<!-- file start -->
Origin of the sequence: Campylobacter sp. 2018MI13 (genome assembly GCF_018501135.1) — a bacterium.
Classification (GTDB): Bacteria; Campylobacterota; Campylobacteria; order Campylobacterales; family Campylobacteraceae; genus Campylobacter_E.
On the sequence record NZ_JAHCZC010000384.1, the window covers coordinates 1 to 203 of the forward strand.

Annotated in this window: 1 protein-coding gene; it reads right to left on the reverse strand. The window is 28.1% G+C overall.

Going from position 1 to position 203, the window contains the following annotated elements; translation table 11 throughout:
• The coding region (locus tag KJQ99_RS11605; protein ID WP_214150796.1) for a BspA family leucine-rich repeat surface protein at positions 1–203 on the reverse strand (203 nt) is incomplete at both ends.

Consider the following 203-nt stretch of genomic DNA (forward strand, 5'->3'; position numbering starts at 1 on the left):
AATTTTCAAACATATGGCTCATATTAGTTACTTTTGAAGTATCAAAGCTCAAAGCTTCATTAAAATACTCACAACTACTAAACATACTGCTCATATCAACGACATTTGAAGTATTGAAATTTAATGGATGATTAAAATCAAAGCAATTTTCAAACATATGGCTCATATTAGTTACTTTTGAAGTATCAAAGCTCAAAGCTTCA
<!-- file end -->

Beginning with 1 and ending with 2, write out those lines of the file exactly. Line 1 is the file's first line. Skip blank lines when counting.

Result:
Origin of the sequence: Campylobacter sp. 2018MI13 (genome assembly GCF_018501135.1) — a bacterium.
Classification (GTDB): Bacteria; Campylobacterota; Campylobacteria; order Campylobacterales; family Campylobacteraceae; genus Campylobacter_E.